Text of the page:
Bacardi’s recent US marketing campaign for its Havana Club® brand feels like a typical Barardi campaign, but the look is quite different from the brand’s original label seen mostly outside the US.
The Bacardi bottle’s trade dress is vintage-style packaging that features the Arechabala family crest – not the familiar red oval – and the rum is actually Puerto Rican rum. The reason why Bacardi’s Havana Club® lacks the familiar image on its label is connected to a much larger dispute with roots back to the Cuban revolution and earlier. Bacardi, the largest privately-held spirits maker in the world, is not standing still in the face of what it believes was an illegal confiscation of its assets.
When Fidel Castro took power in 1959, he nationalized the Cuban economy. In the wake of the confiscation, the US Foreign Claims Settlement Commission (FCSC) created a registry to record the Cuban assets seized from American citizens and corporations. Neither these claims nor the claims of Cuban citizens have ever been settled.
While there has been no movement on asset claims since 1959, there has been a lot of litigation around two Cuban brands that have current economic value, mostly through ex-US sales – and could become much more valuable when the US embargo against Cuba allows US residents a taste of Cuba’s forbidden fruit in the form of its world-famous cigars and rum.
Havana Club® Rum
Havana Club®‘s trademark’s history is the envy of any enterprising trademark attorney. When Jose Arechabala S.A. was nationalized after the Cuban revolution, the Arechabala family fled Cuba, stopped producing rum and in 1973 allowed the US trademark registration for Havana Club to lapse. Taking advantage of the lapse, the Cuban government registered the mark in the US in 1976. In 1993, The brand was then assigned by the Cuban government to the French spirits giant, Pernod Ricard SA, it’s global marketing partner.
In 1994, US-based Bacardi obtained the Arechabala family’s remaining rights in the brand and began producing limited amounts of rum in Puerto Rico under the Havana Club® name. Between 1995 and 1996, Bacardi sold 922 cases in the US. Pernod Ricard successful sued in two of the first three legal cases that make up the first round of litigation on the matter.
In 1998, the US Congress passed the “Bacardi Act”, which protected trademarks related to expropriated Cuban companies. It applied only to the Havana Club® trademark. The act was ruled illegal by the World Trade Organization in 2001 and 2002, on the grounds that it singled out one country – Cuba.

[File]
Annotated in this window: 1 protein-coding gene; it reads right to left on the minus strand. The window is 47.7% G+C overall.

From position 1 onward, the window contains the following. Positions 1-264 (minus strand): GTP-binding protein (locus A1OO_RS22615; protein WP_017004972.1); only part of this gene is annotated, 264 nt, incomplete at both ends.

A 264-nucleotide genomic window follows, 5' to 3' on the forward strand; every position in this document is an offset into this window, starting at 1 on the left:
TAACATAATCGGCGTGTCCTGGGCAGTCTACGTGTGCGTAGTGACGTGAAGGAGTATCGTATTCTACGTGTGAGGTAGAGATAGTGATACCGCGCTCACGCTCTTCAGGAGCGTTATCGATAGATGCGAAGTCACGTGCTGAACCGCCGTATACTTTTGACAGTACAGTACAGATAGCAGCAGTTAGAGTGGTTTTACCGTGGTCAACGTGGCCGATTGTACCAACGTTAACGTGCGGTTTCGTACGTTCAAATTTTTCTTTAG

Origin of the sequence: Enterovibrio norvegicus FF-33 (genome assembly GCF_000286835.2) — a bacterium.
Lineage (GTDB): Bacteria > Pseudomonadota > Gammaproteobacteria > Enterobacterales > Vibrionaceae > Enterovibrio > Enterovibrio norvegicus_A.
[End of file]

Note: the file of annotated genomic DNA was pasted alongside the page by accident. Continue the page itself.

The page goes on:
A second round of litigation occurred (from 2009-2012) through the US Federal court system and the Trademark Trial and Appeal Board. Bacardi prevailed again. After this defeat, Pernod Ricard created a similar “Havanista” mark as a plan B option for future Cuban rum sales in the US. And the US Supreme Court’s refusal to address the matter appeared to settle the dispute.
In January of this year, in a twist, the US Patent and Trademark Office ruled that Cubaexport, the Cuban entity claiming ownership of the Havana Club® trademark, is the owner of the trademark. Bacardi Executive Vice President of External Affairs Rick Wilson said the company would “take every means available to fight this. It’s appalling that this administration goes ahead and grants this license to the Cuban government for assets that were confiscated,” he said of the Obama administration. More litigation is expected.
According to Pernod Ricard’s annual report, Havana Club’s sales totaled 4 million cases in 2015. The company’s total net sales in 2o15 was $9.7 billion.
Havana Club’s CEO, Jerome Cottin-Bizonne, has said the company is investing $90 million over the next few years to expand its operations in Cuba in preparation for the opening of the US market.
The Cohiba® cigar brand is known worldwide as a symbol of quality and exclusivity. Despite its near universal notoriety, the trademark is actually the property of two companies that have been locked in a legal battle in the US for more than 17 years.
Cohibas® that are legally purchased in the US are Dominican Republic-produced cigars made by General Cigar. Culbro Corp., which has since been merged into General Cigar, obtained a US registration for the mark “Cohiba” in 1981. General Cigar obtained a second US registration in 1995.